Dump Types - Teradata Database

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Dump Types

The following table describes the types of dumps on your system.


Crashdump Type


Operating System (OS) dump

An OS dump is the unprocessed contents of memory at the time of an operating system crash. The content of the dump depends on your platform OS.

An OS dump is the result of a single node OS crash and contains the entire contents of the memory of a node. It may also be referred to as a system dump, kernel dump, or node dump. On Linux, an OS dump is called a kernel panic dump.

When an OS crash occurs, the node writes the contents of memory to a system dump area and reboots. An OS dump is typically the size of memory. An OS dump is independent of Teradata or any particular application.

Teradata Crashdump

A Teradata Crashdump, also known as a PDE dump or simply crashdump, is a result of an unrecoverable Teradata error. When Teradata crashes, PDE on each node writes selective data to its own PDE dump directory, called a raw PDE dump. How much and which of this data is actually written also depends on the type of error. After the raw PDE dump is captured, Teradata restarts, but the system does not reboot.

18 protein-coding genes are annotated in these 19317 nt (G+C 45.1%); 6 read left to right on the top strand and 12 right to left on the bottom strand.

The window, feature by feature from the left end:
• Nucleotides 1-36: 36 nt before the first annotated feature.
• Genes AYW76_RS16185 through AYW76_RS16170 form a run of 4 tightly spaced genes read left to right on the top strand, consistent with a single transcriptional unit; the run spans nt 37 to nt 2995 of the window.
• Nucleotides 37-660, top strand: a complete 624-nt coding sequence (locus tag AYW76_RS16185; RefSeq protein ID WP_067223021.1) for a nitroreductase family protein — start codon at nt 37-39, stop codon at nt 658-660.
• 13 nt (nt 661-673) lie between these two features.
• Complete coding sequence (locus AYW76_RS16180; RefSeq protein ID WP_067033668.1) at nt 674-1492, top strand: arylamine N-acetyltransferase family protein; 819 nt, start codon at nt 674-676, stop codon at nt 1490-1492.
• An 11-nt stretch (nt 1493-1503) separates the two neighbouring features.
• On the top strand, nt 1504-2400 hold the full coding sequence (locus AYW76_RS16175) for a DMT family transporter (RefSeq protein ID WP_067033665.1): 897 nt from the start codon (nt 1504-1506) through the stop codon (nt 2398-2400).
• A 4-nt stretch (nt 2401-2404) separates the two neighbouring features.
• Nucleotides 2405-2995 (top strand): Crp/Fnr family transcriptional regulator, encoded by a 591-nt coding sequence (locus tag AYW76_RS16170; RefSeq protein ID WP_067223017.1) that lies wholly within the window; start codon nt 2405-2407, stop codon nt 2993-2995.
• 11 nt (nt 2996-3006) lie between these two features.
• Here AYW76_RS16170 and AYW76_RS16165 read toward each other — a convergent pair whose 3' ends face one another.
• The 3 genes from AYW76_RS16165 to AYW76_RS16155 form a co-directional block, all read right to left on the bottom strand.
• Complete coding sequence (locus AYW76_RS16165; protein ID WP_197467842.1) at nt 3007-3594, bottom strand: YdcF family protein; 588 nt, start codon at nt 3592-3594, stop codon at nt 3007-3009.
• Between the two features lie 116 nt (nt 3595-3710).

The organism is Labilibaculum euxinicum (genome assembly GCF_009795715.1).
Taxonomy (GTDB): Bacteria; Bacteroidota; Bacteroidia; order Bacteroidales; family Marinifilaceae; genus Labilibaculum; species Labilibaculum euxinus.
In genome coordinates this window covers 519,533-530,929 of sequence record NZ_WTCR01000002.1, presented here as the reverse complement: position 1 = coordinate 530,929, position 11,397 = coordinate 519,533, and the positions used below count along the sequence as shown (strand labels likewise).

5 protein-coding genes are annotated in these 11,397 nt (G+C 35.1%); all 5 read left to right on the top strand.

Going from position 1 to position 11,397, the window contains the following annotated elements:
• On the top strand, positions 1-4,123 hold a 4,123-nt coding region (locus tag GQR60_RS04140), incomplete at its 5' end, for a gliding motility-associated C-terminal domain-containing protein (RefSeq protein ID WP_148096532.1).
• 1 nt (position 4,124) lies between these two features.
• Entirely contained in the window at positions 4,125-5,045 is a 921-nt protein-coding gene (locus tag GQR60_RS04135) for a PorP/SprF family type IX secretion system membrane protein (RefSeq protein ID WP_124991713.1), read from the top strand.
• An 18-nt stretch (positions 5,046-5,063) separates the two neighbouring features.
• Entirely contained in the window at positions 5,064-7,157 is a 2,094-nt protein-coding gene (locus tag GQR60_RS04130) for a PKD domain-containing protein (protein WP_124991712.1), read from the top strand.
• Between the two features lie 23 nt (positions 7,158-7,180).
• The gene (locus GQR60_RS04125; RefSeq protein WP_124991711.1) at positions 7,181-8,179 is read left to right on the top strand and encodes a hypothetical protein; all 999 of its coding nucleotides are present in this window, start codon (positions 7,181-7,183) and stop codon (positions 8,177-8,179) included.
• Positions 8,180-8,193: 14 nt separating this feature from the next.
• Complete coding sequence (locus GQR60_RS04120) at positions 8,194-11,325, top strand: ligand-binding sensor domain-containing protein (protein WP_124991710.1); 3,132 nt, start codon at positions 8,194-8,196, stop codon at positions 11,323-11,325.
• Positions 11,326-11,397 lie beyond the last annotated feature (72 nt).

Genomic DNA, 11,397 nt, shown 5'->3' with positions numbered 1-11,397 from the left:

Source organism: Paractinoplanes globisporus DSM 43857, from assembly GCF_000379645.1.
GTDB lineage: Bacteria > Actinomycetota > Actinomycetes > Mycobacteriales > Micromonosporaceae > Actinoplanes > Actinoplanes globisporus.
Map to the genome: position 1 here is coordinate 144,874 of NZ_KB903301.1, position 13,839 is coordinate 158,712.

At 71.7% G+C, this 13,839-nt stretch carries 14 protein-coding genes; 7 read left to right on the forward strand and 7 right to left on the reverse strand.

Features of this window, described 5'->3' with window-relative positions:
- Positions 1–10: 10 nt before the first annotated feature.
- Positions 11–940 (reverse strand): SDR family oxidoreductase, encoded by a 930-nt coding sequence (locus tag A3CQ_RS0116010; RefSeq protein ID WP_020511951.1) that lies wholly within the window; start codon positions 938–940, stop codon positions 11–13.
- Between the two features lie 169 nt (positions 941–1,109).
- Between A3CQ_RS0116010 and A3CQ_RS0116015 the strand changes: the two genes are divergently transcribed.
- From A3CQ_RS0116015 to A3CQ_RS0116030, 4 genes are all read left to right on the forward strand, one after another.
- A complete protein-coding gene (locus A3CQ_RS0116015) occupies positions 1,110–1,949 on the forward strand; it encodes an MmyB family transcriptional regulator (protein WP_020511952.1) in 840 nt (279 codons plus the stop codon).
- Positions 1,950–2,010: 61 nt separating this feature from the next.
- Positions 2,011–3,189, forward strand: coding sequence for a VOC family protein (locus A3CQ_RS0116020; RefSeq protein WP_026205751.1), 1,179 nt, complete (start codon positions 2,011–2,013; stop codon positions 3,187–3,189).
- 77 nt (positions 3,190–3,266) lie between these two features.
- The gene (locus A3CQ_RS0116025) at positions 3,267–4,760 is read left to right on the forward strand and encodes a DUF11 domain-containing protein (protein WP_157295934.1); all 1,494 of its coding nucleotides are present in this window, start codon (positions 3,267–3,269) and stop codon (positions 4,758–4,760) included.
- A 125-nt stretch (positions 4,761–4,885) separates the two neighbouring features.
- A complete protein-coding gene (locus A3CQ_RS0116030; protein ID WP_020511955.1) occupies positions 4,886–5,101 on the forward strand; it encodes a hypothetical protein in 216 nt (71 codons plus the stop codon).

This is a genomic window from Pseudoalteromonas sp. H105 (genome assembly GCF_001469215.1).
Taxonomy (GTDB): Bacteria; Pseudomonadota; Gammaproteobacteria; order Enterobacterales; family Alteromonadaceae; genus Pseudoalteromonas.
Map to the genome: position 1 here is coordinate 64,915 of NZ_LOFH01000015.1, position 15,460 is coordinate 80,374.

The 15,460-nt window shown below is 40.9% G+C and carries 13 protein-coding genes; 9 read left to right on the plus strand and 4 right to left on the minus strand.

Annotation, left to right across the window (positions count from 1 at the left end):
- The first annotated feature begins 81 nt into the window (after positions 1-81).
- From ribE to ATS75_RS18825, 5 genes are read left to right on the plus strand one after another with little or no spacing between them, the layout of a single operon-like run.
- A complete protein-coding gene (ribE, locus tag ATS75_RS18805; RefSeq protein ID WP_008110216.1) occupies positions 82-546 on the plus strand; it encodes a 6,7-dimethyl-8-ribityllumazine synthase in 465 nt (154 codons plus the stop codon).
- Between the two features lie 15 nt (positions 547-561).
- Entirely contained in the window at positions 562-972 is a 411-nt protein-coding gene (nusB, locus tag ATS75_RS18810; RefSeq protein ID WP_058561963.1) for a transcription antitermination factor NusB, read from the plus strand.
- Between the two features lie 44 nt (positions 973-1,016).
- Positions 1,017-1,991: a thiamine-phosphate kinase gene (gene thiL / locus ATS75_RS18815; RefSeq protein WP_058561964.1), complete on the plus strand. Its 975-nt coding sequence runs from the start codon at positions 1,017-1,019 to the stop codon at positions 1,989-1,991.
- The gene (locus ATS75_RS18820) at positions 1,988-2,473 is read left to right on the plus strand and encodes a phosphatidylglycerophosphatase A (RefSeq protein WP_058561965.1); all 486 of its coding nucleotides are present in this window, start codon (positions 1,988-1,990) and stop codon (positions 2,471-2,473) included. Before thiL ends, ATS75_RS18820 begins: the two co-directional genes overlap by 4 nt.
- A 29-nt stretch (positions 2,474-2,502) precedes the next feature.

After Teradata restarts, the CSP utility saves the raw PDE dump of each node as rows in a crashdump table in the DBC.Crashdumps database. Depending on dump control parameters, CSP may start automatically or you can start it manually. Since Teradata is a parallel system, a full Teradata crashdump is a system-wide entity, in table format, consisting of data from each node. Specialized tools exist to examine the system-wide crashdump in table format.

Snapshot Dump

A snapshot dump occurs when a process fails on a node and the failure does not cause a Teradata Database restart.

Two utilities record process and backtrace information from snapshot dumps:

  • The Snapshot Dump facility saves the report to the DBC.Crashdumps database.
  • The dmpdiver PDE utility saves the report to /var/opt/teradata/tdtemp. Dmpdiver also sends the report to the Teradata Support Center automatically via TVI and links it with an automatically created incident. Optionally, you can include in the report the SQL responsible for generating the dump. Including the SQL may speed up problem resolution, but it is not the default. To include the SQL in the report or to change any other dmpdiver behavior, see the man page for dmpdiver.